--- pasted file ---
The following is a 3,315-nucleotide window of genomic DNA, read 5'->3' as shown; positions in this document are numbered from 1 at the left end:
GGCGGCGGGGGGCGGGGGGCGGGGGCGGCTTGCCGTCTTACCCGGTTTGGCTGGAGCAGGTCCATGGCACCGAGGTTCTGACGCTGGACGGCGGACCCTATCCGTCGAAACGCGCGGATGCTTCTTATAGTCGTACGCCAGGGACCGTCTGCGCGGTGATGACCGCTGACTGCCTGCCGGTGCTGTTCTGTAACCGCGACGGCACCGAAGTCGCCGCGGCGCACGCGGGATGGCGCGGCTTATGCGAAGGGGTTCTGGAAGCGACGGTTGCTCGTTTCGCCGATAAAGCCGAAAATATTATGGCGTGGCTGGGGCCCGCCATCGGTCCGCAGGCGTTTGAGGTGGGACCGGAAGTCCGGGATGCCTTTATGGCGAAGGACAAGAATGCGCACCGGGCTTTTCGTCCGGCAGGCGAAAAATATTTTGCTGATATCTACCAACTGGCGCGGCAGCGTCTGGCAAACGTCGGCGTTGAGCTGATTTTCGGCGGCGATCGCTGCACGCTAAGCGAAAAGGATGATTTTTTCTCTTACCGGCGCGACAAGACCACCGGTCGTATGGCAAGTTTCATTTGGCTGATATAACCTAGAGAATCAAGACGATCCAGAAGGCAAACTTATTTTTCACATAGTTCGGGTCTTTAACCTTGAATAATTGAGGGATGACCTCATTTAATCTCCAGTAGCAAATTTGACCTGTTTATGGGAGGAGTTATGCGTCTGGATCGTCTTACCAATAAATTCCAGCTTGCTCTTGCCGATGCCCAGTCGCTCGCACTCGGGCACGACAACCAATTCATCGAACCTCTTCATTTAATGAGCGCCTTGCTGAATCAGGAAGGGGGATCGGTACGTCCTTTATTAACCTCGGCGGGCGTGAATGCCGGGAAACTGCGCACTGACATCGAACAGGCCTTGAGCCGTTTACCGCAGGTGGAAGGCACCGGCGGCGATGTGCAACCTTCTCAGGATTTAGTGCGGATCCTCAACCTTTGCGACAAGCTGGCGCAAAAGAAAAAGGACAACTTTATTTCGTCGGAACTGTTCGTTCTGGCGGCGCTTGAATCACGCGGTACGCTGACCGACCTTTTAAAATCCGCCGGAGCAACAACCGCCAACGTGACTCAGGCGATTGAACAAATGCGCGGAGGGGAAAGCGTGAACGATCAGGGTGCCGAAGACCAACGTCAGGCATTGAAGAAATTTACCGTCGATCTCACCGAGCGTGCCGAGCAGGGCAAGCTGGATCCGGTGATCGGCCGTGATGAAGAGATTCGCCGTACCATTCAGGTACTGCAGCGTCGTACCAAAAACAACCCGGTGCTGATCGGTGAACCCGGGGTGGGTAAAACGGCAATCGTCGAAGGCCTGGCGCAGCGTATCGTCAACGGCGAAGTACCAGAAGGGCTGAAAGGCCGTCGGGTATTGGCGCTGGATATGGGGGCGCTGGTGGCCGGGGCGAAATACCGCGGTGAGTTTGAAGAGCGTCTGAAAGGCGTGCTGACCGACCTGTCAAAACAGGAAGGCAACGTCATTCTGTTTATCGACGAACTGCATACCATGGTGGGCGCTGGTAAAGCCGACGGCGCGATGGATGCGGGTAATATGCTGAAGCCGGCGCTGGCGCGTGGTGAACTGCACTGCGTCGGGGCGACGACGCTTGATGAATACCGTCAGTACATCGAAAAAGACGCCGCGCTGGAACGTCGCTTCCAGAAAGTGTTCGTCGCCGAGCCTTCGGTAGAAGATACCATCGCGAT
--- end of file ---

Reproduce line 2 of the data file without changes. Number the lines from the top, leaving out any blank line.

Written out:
GGCGGCGGGGGGCGGGGGGCGGGGGCGGCTTGCCGTCTTACCCGGTTTGGCTGGAGCAGGTCCATGGCACCGAGGTTCTGACGCTGGACGGCGGACCCTATCCGTCGAAACGCGCGGATGCTTCTTATAGTCGTACGCCAGGGACCGTCTGCGCGGTGATGACCGCTGACTGCCTGCCGGTGCTGTTCTGTAACCGCGACGGCACCGAAGTCGCCGCGGCGCACGCGGGATGGCGCGGCTTATGCGAAGGGGTTCTGGAAGCGACGGTTGCTCGTTTCGCCGATAAAGCCGAAAATATTATGGCGTGGCTGGGGCCCGCCATCGGTCCGCAGGCGTTTGAGGTGGGACCGGAAGTCCGGGATGCCTTTATGGCGAAGGACAAGAATGCGCACCGGGCTTTTCGTCCGGCAGGCGAAAAATATTTTGCTGATATCTACCAACTGGCGCGGCAGCGTCTGGCAAACGTCGGCGTTGAGCTGATTTTCGGCGGCGATCGCTGCACGCTAAGCGAAAAGGATGATTTTTTCTCTTACCGGCGCGACAAGACCACCGGTCGTATGGCAAGTTTCATTTGGCTGATATAACCTAGAGAATCAAGACGATCCAGAAGGCAAACTTATTTTTCACATAGTTCGGGTCTTTAACCTTGAATAATTGAGGGATGACCTCATTTAATCTCCAGTAGCAAATTTGACCTGTTTATGGGAGGAGTTATGCGTCTGGATCGTCTTACCAATAAATTCCAGCTTGCTCTTGCCGATGCCCAGTCGCTCGCACTCGGGCACGACAACCAATTCATCGAACCTCTTCATTTAATGAGCGCCTTGCTGAATCAGGAAGGGGGATCGGTACGTCCTTTATTAACCTCGGCGGGCGTGAATGCCGGGAAACTGCGCACTGACATCGAACAGGCCTTGAGCCGTTTACCGCAGGTGGAAGGCACCGGCGGCGATGTGCAACCTTCTCAGGATTTAGTGCGGATCCTCAACCTTTGCGACAAGCTGGCGCAAAAGAAAAAGGACAACTTTATTTCGTCGGAACTGTTCGTTCTGGCGGCGCTTGAATCACGCGGTACGCTGACCGACCTTTTAAAATCCGCCGGAGCAACAACCGCCAACGTGACTCAGGCGATTGAACAAATGCGCGGAGGGGAAAGCGTGAACGATCAGGGTGCCGAAGACCAACGTCAGGCATTGAAGAAATTTACCGTCGATCTCACCGAGCGTGCCGAGCAGGGCAAGCTGGATCCGGTGATCGGCCGTGATGAAGAGATTCGCCGTACCATTCAGGTACTGCAGCGTCGTACCAAAAACAACCCGGTGCTGATCGGTGAACCCGGGGTGGGTAAAACGGCAATCGTCGAAGGCCTGGCGCAGCGTATCGTCAACGGCGAAGTACCAGAAGGGCTGAAAGGCCGTCGGGTATTGGCGCTGGATATGGGGGCGCTGGTGGCCGGGGCGAAATACCGCGGTGAGTTTGAAGAGCGTCTGAAAGGCGTGCTGACCGACCTGTCAAAACAGGAAGGCAACGTCATTCTGTTTATCGACGAACTGCATACCATGGTGGGCGCTGGTAAAGCCGACGGCGCGATGGATGCGGGTAATATGCTGAAGCCGGCGCTGGCGCGTGGTGAACTGCACTGCGTCGGGGCGACGACGCTTGATGAATACCGTCAGTACATCGAAAAAGACGCCGCGCTGGAACGTCGCTTCCAGAAAGTGTTCGTCGCCGAGCCTTCGGTAGAAGATACCATCGCGAT